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Johns Hopkins Medicine Suburban - Anterior Cervical Decompression and Fusion (ACDF)

New Directions Fall 2012

Anterior Cervical Decompression and Fusion (ACDF)

Date: October 1, 2012

Alyce Sarno
Alyce Sarno

Age 50. Communications vice president at a local corporation. Mother of three. Hobbies: anything water-related, including boating, fishing and swimming.

All Alyce Sarno had to do was turn her head a certain way and pain would shoot from the back of her neck to her arm. Sometimes her arm would go completely numb. It began three years ago and she was able to manage the pain conservatively for much of that time. The pain finally increased to the point where Sarno could not sleep or function normally. In her position she had to be at the top of her game every day. It was time to look for other options.

She was referred to Dr. Khanna by Dr. Chandrashekar Kalmat of the Pain Management Institute in Bethesda. Sarno’s MRI showed severe stenosis in the cervical spine (neck). “Bone spurs and disc protrusions at the C5-6 and C6-7 levels in Ms. Sarno’s neck were pressing on her nerves and spinal cord causing the numbness, pain and weakness in her left arm,” says Dr. Khanna. Given the progression of Sarno’s arm pain and weakness Dr. Khanna felt that it would be best to proceed with surgery. “With the help of an operating microscope, we performed anterior cervical decompression and fusion (ACDF), which allows us to take the pressure off of the cervical spine nerve roots and spinal cord and stabilize the area,” he explains. Though not considered a new minimally invasive procedure, Khanna says the ACDF is a procedure that has always been performed through a small incision and has an excellent track record.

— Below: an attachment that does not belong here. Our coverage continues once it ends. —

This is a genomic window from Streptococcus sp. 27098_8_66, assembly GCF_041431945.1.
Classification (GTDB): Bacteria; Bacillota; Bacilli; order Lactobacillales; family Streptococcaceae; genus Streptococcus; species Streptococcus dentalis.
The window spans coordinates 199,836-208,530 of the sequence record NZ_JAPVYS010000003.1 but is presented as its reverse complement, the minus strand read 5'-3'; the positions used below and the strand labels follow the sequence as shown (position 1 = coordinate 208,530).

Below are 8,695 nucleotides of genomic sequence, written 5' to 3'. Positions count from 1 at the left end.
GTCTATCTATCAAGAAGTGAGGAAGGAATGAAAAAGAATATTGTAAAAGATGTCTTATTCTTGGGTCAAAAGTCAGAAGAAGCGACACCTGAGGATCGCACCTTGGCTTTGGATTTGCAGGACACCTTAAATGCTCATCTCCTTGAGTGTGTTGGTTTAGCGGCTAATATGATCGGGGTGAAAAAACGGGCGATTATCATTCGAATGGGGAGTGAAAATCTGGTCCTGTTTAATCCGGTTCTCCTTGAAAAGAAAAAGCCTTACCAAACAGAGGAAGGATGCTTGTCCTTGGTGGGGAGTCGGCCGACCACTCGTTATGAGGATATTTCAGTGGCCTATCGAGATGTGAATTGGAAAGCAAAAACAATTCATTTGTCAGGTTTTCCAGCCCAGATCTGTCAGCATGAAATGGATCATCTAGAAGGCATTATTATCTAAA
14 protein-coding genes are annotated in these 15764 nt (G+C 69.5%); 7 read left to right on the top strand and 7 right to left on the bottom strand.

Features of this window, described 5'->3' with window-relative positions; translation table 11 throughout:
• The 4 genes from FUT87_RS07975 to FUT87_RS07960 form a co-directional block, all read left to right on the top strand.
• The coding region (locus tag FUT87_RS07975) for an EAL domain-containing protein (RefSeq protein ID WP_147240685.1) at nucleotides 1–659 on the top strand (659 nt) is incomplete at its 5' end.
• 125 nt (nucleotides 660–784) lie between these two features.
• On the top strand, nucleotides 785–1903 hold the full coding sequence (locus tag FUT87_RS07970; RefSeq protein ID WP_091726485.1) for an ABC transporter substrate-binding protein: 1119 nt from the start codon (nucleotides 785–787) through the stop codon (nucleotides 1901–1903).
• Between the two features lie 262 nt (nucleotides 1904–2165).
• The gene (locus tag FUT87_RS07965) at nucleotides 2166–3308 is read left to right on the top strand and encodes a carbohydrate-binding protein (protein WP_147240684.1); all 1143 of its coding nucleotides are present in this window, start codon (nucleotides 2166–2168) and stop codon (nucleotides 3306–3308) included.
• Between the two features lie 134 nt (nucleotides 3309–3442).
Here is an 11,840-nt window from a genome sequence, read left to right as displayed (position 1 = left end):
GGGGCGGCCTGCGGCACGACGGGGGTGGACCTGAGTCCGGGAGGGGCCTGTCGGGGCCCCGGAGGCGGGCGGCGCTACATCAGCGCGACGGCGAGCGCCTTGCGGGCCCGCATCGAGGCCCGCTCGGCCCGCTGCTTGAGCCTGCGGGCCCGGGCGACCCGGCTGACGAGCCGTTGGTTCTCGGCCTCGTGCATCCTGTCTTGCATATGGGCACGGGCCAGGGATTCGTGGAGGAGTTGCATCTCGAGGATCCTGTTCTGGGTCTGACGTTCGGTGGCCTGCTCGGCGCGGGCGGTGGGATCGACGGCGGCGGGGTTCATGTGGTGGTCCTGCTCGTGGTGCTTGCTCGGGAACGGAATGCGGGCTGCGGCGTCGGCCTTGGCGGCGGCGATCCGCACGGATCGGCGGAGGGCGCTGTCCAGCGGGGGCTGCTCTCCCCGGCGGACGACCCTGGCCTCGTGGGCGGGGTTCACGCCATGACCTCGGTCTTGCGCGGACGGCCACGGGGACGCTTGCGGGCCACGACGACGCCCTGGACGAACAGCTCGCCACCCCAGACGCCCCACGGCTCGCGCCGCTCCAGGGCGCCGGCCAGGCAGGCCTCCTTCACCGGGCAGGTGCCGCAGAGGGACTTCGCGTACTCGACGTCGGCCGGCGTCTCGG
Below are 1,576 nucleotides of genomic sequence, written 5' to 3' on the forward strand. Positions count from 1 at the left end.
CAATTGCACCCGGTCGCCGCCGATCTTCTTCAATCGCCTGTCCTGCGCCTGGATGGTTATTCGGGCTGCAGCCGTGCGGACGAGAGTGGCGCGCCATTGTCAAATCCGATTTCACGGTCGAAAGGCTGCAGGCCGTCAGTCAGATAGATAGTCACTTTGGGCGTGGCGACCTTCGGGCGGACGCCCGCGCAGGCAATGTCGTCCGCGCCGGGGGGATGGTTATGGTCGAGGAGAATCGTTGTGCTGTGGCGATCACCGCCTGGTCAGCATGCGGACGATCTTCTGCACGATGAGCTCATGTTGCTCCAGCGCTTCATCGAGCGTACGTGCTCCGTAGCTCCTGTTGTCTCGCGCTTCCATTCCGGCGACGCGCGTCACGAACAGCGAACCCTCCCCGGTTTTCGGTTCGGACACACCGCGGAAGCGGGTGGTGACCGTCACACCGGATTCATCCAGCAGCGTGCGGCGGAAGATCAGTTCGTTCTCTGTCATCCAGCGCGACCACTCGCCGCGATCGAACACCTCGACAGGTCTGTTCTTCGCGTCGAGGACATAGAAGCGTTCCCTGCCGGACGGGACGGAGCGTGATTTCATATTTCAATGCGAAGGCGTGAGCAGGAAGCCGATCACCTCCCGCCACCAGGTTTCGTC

Sarno spent one night in the hospital after surgery and went back to work five weeks later. She has resumed all activity, and has more energy to concentrate fully at work now that the pain is gone. Her only regret? “I should have had surgery sooner.”

To see a video simulation of the procedure, click here.